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What are the highlights of your slate?
Berlin will be the first chance for many international buyers to see our Sundance premieres: Taika Waititi’s “Hunt for the Wilderpeople,” Joshua Marston’s “Complete Unknown,” Whit Stillman’s “Love & Friendship” and Rob Zombie’s “31.” Recent additions include “The Dinner,” which stars Richard Gere and Steve Coogan.
How does Protagonist stand out from the crowd?
We are a filmmaker-friendly company, and are working with some exciting directors like Ben Wheatley and Andrea Arnold. We want to make these filmmakers feel supported. We have lovely feedback from distributors on the quality of our slate. Our films are growing in scale. Our team has also expanded. We have good relationships with the financiers as well.
What are the major developments affecting the independent film market, such as the decline of DVD, the rise of subscription VOD sites, and EU proposals to reform copyright?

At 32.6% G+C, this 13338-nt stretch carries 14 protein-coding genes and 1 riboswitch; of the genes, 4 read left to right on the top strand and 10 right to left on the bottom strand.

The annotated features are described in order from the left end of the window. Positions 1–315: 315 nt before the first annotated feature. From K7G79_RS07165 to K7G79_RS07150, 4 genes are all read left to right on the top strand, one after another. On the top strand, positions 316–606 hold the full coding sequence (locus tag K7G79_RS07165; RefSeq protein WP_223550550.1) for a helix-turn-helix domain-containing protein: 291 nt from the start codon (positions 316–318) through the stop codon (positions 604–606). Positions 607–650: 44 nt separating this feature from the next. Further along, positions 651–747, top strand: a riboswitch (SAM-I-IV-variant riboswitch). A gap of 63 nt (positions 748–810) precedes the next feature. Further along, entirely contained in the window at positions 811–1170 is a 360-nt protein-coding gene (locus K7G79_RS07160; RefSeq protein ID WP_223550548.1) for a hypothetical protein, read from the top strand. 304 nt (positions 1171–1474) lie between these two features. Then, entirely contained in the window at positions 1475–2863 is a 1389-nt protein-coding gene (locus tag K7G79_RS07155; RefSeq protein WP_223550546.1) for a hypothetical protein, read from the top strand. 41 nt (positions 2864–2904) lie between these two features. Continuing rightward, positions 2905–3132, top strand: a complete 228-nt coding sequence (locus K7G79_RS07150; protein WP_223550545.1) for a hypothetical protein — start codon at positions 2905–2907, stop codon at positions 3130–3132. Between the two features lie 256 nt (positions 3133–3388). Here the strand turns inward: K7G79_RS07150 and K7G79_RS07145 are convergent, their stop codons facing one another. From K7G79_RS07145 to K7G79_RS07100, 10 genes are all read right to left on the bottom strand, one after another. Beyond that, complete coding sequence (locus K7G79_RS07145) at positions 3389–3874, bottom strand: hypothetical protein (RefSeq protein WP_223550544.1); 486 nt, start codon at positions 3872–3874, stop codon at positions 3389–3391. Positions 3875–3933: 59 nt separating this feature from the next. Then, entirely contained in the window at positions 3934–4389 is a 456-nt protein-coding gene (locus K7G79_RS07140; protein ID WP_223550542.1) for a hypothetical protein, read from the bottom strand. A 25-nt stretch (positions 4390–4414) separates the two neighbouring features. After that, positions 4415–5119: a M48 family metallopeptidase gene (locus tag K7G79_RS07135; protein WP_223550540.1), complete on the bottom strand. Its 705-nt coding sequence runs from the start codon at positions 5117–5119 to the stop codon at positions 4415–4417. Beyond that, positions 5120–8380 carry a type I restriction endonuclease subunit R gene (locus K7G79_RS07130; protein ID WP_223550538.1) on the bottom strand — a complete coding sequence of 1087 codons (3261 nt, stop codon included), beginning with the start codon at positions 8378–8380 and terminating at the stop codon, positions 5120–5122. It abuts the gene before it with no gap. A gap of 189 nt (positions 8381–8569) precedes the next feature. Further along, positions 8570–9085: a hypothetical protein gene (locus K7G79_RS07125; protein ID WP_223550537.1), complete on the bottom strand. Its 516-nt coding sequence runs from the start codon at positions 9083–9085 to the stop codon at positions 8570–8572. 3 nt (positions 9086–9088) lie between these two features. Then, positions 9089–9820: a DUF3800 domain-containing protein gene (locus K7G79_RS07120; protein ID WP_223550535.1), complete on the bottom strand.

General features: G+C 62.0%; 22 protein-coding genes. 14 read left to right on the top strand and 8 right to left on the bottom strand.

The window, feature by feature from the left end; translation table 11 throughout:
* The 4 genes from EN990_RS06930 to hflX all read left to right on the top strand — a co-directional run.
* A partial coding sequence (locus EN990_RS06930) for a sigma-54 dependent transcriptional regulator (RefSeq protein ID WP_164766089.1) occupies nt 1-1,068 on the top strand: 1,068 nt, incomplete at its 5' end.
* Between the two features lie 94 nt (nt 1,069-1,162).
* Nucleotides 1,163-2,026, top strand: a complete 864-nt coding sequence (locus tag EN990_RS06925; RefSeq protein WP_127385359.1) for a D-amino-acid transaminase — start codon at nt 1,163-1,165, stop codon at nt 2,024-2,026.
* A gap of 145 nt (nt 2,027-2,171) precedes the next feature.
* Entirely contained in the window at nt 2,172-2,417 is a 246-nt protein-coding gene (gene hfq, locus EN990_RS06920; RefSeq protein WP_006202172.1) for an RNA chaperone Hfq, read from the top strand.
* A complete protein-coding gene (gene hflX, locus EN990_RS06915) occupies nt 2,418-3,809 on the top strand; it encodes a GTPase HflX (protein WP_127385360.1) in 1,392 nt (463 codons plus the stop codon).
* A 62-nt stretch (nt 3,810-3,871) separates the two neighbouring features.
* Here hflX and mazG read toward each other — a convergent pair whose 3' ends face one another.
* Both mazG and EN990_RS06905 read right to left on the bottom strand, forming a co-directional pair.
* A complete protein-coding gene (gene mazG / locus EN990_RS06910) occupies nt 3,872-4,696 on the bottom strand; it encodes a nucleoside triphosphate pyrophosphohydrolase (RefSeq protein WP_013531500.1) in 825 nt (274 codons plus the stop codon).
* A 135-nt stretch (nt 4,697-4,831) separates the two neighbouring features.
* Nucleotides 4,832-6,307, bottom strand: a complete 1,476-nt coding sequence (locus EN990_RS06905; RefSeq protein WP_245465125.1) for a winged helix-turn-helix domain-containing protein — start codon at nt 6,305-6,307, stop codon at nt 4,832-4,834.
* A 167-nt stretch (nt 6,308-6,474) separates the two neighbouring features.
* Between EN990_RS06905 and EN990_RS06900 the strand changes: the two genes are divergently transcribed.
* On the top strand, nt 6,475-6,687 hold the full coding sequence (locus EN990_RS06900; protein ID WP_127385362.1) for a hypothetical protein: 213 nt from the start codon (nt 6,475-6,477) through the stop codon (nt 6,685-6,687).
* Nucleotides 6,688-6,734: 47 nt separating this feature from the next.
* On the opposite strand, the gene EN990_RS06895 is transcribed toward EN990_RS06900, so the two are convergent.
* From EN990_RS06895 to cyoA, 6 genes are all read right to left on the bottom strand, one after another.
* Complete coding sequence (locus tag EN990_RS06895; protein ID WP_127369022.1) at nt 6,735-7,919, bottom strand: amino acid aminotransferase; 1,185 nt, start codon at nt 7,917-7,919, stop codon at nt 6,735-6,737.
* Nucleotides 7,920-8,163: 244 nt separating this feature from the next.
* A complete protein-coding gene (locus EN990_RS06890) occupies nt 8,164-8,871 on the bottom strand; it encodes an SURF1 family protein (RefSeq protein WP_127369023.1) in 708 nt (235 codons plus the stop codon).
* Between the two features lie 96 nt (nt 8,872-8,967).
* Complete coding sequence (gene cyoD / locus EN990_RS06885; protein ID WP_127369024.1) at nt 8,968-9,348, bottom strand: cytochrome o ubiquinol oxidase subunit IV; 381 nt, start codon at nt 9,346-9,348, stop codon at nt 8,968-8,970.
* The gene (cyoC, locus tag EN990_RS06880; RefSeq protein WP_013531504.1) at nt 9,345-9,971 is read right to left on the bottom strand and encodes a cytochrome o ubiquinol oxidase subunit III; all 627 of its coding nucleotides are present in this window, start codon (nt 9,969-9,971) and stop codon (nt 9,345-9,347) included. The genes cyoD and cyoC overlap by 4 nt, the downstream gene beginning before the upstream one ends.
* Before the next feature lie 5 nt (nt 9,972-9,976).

You have covered most of them. The independent film business is definitely in the process of transitioning, and some people are quite scared. All the revenue streams are changing. But I am hopeful that the industry has the potential to revitalize itself.
How does Berlin compare with other film events?
Berlin is slightly less of a pre-sales market than AFM or Cannes because the new content is not always there. We’ve had certain titles on which we have done great pre-sales. If you have the right pre-sellable content than it can be a great market. Also, you have distributors in Berlin who are slightly more high-brow so you can introduce films there that are more thought-provoking and intriguing.
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